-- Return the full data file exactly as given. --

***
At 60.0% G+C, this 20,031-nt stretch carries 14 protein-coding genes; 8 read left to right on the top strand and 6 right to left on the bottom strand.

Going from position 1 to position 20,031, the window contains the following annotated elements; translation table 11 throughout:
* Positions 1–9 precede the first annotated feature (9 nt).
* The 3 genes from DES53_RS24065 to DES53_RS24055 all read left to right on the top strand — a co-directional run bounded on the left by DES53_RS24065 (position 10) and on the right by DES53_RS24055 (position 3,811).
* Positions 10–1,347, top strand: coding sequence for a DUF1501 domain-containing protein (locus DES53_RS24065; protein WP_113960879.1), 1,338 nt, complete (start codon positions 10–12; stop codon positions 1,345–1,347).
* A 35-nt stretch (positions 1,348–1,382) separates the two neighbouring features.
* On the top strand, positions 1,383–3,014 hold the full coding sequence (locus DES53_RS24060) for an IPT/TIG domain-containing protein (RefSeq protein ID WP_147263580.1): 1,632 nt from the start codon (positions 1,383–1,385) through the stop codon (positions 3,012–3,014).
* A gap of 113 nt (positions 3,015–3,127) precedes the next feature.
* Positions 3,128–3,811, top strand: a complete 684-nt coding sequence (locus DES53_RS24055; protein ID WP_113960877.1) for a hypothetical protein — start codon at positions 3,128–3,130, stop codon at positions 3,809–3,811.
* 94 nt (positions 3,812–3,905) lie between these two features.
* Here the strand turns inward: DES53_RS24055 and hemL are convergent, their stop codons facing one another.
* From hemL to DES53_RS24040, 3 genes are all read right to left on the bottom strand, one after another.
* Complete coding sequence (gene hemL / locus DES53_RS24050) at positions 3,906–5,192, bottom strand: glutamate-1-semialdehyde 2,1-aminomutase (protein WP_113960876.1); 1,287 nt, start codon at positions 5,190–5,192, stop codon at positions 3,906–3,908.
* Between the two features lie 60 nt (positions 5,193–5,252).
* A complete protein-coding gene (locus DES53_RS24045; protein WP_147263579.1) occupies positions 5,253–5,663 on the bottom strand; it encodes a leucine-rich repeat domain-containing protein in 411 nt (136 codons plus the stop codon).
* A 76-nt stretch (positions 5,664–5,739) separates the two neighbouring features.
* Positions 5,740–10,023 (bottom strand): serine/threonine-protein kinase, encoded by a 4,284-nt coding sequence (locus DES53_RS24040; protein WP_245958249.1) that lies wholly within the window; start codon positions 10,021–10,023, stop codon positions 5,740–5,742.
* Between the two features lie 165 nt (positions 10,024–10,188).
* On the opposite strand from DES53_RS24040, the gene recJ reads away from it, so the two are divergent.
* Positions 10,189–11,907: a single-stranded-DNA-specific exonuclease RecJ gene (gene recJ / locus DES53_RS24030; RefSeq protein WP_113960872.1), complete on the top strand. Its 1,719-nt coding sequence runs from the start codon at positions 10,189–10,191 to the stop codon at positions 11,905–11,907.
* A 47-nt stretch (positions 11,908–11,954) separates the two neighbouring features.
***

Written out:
At 60.0% G+C, this 20,031-nt stretch carries 14 protein-coding genes; 8 read left to right on the top strand and 6 right to left on the bottom strand.

Going from position 1 to position 20,031, the window contains the following annotated elements; translation table 11 throughout:
* Positions 1–9 precede the first annotated feature (9 nt).
* The 3 genes from DES53_RS24065 to DES53_RS24055 all read left to right on the top strand — a co-directional run bounded on the left by DES53_RS24065 (position 10) and on the right by DES53_RS24055 (position 3,811).
* Positions 10–1,347, top strand: coding sequence for a DUF1501 domain-containing protein (locus DES53_RS24065; protein WP_113960879.1), 1,338 nt, complete (start codon positions 10–12; stop codon positions 1,345–1,347).
* A 35-nt stretch (positions 1,348–1,382) separates the two neighbouring features.
* On the top strand, positions 1,383–3,014 hold the full coding sequence (locus DES53_RS24060) for an IPT/TIG domain-containing protein (RefSeq protein ID WP_147263580.1): 1,632 nt from the start codon (positions 1,383–1,385) through the stop codon (positions 3,012–3,014).
* A gap of 113 nt (positions 3,015–3,127) precedes the next feature.
* Positions 3,128–3,811, top strand: a complete 684-nt coding sequence (locus DES53_RS24055; protein ID WP_113960877.1) for a hypothetical protein — start codon at positions 3,128–3,130, stop codon at positions 3,809–3,811.
* 94 nt (positions 3,812–3,905) lie between these two features.
* Here the strand turns inward: DES53_RS24055 and hemL are convergent, their stop codons facing one another.
* From hemL to DES53_RS24040, 3 genes are all read right to left on the bottom strand, one after another.
* Complete coding sequence (gene hemL / locus DES53_RS24050) at positions 3,906–5,192, bottom strand: glutamate-1-semialdehyde 2,1-aminomutase (protein WP_113960876.1); 1,287 nt, start codon at positions 5,190–5,192, stop codon at positions 3,906–3,908.
* Between the two features lie 60 nt (positions 5,193–5,252).
* A complete protein-coding gene (locus DES53_RS24045; protein WP_147263579.1) occupies positions 5,253–5,663 on the bottom strand; it encodes a leucine-rich repeat domain-containing protein in 411 nt (136 codons plus the stop codon).
* A 76-nt stretch (positions 5,664–5,739) separates the two neighbouring features.
* Positions 5,740–10,023 (bottom strand): serine/threonine-protein kinase, encoded by a 4,284-nt coding sequence (locus DES53_RS24040; protein WP_245958249.1) that lies wholly within the window; start codon positions 10,021–10,023, stop codon positions 5,740–5,742.
* Between the two features lie 165 nt (positions 10,024–10,188).
* On the opposite strand from DES53_RS24040, the gene recJ reads away from it, so the two are divergent.
* Positions 10,189–11,907: a single-stranded-DNA-specific exonuclease RecJ gene (gene recJ / locus DES53_RS24030; RefSeq protein WP_113960872.1), complete on the top strand. Its 1,719-nt coding sequence runs from the start codon at positions 10,189–10,191 to the stop codon at positions 11,905–11,907.
* A 47-nt stretch (positions 11,908–11,954) separates the two neighbouring features.